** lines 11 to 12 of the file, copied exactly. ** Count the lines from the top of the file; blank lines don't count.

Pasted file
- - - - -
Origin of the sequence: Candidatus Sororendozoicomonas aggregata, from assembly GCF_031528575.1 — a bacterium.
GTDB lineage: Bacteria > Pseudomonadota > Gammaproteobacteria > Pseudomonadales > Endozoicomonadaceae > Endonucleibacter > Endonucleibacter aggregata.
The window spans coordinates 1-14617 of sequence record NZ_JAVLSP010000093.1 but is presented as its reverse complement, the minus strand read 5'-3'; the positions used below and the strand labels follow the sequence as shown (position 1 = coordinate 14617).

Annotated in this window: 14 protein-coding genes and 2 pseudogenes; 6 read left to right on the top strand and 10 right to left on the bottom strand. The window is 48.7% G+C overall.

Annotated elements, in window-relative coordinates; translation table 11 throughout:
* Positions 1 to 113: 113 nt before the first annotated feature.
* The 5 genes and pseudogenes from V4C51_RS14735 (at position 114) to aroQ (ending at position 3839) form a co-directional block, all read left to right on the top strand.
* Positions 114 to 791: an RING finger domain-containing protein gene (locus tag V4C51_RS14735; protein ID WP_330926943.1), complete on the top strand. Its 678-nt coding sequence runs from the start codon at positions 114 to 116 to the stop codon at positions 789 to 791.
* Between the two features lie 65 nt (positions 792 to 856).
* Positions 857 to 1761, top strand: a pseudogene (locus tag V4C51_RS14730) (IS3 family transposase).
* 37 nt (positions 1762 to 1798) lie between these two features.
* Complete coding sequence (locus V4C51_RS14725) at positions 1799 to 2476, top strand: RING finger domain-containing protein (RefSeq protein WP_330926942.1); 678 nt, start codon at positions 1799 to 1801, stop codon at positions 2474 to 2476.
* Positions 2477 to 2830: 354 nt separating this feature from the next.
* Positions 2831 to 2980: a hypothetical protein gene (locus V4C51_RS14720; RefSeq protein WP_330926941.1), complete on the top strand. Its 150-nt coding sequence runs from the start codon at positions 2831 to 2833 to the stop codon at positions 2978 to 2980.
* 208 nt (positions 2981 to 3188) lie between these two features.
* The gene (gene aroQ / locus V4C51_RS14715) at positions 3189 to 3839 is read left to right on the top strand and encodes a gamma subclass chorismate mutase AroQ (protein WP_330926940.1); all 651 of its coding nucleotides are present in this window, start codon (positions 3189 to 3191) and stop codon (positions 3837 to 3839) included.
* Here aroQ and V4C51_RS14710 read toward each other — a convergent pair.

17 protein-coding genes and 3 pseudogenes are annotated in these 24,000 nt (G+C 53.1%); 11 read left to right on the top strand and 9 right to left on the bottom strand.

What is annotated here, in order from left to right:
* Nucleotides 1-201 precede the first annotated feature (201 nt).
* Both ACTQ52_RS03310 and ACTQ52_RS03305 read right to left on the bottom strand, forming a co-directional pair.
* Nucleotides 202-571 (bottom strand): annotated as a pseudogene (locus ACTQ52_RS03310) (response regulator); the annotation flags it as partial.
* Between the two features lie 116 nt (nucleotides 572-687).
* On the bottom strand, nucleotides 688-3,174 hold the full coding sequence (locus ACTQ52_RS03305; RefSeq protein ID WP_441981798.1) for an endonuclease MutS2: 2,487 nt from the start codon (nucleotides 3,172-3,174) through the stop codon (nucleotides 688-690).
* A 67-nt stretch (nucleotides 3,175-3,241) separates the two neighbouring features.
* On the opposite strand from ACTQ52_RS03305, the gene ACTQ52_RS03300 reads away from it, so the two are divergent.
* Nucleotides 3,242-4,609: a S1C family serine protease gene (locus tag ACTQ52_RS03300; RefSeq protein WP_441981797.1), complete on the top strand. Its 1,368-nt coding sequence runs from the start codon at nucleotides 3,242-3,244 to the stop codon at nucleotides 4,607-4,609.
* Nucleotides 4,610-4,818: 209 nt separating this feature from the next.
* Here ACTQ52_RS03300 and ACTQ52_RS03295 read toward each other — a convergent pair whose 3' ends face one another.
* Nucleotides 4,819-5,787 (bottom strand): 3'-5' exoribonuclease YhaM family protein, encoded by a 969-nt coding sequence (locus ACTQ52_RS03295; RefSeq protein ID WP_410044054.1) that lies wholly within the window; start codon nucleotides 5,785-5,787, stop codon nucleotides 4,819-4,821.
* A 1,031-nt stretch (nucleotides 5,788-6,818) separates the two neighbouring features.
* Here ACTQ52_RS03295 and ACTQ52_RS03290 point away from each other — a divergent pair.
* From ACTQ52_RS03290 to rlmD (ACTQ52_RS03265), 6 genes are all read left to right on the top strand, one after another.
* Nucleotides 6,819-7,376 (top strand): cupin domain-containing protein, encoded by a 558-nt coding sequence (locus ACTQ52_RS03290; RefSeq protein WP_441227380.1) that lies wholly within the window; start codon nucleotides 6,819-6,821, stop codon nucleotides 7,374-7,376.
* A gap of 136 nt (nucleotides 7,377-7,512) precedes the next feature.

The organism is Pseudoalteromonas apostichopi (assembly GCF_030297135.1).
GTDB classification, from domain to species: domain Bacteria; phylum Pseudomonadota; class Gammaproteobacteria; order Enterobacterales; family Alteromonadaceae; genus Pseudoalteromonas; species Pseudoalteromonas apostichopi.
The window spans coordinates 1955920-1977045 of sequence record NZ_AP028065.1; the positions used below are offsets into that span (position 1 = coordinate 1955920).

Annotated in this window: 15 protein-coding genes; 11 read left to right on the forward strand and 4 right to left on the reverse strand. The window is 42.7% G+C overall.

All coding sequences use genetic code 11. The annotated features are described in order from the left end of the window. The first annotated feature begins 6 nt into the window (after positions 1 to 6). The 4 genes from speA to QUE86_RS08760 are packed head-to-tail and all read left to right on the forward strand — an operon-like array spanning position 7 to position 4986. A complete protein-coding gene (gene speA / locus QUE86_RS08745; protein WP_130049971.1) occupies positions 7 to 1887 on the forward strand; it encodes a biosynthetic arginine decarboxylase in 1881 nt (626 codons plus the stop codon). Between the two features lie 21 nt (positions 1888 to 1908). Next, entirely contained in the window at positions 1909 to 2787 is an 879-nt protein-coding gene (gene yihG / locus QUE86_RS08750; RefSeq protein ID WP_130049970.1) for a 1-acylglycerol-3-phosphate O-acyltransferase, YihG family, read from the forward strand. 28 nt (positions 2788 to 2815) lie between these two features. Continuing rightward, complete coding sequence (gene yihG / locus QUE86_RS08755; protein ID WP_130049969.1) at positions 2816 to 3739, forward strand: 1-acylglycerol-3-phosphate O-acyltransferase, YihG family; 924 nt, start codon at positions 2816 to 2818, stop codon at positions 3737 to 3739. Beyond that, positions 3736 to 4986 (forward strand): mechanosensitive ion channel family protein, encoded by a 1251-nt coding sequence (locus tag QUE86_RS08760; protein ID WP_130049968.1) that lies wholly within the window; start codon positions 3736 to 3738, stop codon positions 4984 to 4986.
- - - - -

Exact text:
* 37 nt (positions 1762 to 1798) lie between these two features.
* Complete coding sequence (locus V4C51_RS14725) at positions 1799 to 2476, top strand: RING finger domain-containing protein (RefSeq protein WP_330926942.1); 678 nt, start codon at positions 1799 to 1801, stop codon at positions 2474 to 2476.